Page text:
2:34 pm on Jan 5, 2016 (gmt 0)

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While we can all concede that a well maintain website tends to have a better chance at having a favorable impact in Google... This thread seems to be more about sensationalizing claims and not a scientific approach nor an artful attempt to provide insight.

IMHO!

I don't include dates in my copyright statement... So when did I last update the domain?

Call me lazy, but all pages are held with the Copyright Office. But I don't do that to rank better, I do it to protect the intellectual property and our investment.
3:01 pm on Jan 5, 2016 (gmt 0)

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I don't include dates in my copyright statement


Copyright ownership doesn't depend on the statement (or on the date): the statement is merely an assertion of your rights in the content. However, both are useful.

Copyright regulations vary from country to country, but the UK Copyright Service advice on copyright notices ([copyrightservice.co.uk ]) is probably useful advice wherever you are.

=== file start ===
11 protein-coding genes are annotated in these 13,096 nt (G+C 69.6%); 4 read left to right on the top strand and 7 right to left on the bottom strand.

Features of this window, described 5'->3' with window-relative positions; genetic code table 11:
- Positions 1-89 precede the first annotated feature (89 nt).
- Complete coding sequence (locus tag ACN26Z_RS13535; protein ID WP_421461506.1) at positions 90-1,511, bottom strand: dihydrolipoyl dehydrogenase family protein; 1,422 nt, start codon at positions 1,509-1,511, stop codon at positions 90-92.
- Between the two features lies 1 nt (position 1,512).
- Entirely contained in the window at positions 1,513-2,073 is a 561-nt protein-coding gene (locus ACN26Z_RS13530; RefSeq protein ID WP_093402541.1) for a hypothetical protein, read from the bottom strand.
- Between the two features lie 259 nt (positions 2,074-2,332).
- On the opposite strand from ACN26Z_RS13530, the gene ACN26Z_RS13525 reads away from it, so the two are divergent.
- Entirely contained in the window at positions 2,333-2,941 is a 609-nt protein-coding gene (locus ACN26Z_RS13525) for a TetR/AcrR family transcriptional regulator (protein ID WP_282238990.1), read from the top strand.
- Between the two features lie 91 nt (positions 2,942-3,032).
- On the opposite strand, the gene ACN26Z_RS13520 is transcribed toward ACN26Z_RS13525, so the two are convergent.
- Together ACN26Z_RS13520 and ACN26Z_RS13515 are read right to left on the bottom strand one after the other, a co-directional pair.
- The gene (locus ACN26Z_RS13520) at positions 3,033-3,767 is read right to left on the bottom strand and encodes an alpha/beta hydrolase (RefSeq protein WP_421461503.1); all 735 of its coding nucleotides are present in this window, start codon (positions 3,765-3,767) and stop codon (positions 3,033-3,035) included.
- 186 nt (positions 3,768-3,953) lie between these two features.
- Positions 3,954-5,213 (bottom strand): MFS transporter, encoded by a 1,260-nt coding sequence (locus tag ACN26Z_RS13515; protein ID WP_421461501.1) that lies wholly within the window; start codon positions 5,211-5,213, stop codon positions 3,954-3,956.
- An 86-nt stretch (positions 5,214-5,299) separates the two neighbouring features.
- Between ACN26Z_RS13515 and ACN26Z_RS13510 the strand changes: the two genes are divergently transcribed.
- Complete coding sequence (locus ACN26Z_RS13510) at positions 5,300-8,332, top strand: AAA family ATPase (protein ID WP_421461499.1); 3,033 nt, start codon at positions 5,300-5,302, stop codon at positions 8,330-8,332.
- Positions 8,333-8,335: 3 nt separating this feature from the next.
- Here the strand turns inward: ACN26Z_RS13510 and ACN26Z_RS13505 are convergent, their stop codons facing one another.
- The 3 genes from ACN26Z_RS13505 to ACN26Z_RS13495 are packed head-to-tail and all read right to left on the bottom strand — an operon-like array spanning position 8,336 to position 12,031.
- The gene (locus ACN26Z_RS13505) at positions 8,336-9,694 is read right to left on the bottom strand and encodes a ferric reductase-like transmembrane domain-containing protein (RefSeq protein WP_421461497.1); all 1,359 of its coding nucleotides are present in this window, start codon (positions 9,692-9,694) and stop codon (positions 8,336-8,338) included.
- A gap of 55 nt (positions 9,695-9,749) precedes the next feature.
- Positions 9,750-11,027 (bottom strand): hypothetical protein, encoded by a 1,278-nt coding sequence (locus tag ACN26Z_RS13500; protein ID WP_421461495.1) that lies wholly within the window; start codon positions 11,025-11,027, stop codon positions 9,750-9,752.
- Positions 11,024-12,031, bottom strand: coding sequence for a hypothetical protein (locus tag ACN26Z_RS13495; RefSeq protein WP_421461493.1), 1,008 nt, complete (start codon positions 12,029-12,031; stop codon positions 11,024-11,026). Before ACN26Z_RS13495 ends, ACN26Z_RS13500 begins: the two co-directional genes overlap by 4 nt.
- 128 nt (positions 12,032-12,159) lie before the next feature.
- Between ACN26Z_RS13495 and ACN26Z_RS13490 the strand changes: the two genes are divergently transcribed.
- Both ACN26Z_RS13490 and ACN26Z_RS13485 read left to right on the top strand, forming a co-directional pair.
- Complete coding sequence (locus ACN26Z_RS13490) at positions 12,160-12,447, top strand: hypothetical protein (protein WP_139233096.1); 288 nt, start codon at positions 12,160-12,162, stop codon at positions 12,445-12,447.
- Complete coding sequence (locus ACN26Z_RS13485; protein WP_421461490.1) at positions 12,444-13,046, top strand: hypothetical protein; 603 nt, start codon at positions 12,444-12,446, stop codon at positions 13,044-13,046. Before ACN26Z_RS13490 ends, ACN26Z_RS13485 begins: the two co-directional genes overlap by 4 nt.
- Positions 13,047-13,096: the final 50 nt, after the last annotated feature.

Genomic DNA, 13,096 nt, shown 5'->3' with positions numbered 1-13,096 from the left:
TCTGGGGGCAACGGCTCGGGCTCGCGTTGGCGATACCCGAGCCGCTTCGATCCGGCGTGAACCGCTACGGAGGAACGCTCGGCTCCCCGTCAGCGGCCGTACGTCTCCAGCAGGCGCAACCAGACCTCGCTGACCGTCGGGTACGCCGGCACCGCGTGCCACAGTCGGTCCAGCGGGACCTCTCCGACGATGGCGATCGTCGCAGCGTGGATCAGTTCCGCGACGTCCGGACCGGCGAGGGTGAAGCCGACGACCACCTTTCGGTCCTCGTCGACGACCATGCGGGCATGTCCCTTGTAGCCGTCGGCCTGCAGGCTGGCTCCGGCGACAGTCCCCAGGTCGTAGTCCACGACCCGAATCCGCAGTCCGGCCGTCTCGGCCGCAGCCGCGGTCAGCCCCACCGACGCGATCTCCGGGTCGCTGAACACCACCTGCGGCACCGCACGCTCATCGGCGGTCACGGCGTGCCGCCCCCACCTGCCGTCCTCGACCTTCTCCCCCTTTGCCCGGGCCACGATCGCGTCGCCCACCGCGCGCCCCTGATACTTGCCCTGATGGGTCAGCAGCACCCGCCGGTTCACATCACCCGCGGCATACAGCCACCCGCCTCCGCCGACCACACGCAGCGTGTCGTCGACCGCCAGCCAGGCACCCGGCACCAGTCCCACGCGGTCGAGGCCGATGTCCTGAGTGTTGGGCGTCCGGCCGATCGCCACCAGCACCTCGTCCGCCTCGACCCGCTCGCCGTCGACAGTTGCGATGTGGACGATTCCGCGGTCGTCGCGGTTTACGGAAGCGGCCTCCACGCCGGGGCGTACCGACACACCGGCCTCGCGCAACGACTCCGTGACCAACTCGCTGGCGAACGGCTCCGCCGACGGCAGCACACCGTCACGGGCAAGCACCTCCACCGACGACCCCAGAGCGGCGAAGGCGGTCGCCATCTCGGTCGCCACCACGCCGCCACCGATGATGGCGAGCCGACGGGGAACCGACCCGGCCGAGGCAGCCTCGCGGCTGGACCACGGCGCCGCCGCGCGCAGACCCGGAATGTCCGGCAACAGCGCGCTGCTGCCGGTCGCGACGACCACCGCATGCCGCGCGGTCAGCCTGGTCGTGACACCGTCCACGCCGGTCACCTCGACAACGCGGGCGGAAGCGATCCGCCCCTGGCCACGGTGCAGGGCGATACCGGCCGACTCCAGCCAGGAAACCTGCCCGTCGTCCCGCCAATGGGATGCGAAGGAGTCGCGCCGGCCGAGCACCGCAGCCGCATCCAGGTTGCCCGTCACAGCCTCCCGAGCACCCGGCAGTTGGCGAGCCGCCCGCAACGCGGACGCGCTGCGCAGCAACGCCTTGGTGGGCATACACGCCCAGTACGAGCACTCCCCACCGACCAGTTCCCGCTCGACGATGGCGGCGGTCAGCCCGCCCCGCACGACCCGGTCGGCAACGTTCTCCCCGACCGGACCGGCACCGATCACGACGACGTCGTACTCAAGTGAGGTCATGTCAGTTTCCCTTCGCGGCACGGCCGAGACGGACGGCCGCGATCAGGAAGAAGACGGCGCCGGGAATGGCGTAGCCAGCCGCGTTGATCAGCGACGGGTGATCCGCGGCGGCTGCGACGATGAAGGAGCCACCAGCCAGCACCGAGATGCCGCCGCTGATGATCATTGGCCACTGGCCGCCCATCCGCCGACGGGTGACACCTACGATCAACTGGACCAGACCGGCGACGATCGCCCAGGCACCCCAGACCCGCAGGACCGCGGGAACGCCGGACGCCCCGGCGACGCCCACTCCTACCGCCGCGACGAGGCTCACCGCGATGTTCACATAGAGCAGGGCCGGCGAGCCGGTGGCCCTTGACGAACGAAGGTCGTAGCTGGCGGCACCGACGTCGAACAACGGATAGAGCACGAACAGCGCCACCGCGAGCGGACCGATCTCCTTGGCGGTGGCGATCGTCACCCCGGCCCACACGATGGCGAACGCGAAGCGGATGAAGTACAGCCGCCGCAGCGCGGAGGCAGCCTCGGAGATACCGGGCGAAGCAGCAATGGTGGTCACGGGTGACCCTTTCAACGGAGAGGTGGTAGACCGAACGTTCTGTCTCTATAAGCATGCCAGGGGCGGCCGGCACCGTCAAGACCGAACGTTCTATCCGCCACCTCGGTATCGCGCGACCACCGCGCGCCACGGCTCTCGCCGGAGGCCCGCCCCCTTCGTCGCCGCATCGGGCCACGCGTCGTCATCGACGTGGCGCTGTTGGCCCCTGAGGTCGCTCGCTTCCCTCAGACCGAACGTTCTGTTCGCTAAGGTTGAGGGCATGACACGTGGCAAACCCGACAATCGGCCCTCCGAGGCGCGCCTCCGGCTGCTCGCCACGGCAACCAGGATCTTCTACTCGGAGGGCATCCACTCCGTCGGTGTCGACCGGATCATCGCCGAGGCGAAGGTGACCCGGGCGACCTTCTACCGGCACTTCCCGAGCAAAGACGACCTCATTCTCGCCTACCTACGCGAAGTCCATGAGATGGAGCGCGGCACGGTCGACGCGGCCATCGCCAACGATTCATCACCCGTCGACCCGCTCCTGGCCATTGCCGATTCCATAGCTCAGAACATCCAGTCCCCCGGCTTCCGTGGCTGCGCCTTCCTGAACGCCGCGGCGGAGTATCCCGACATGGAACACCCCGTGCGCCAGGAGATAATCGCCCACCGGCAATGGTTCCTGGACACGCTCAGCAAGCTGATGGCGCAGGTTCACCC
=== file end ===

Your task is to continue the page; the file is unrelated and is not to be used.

5:06 pm on Jan 5, 2016 (gmt 0)

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Not disputing the value of demonstrating copyright ownership.

I go the additional miles to actually register it with the copyright office (in the United States) within 3 months of its creation, to afford the maximum damages that can be enforced under the law.

I would believe, if Google offers any ranking favor it would be towards the endorsement of the Copyright Office, and demonstrating the law is on your side.

I wouldn't believe a bottom-level webmaster of [walmart.com...] and leaving off the date would be a negative rankng factor or [exxon.com...] still not showing 2016 or the "it's just a fad" people at [sonet.digital...] that ignored their own advice only a year later.
5:49 pm on Jan 5, 2016 (gmt 0)

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There is a perception out there (not saying by/from anyone in this thread) that current dated copyright is a ranking factor because Google 'rewards' freshness. On the face of it it is extremely silly but then so are many SEO mutterings.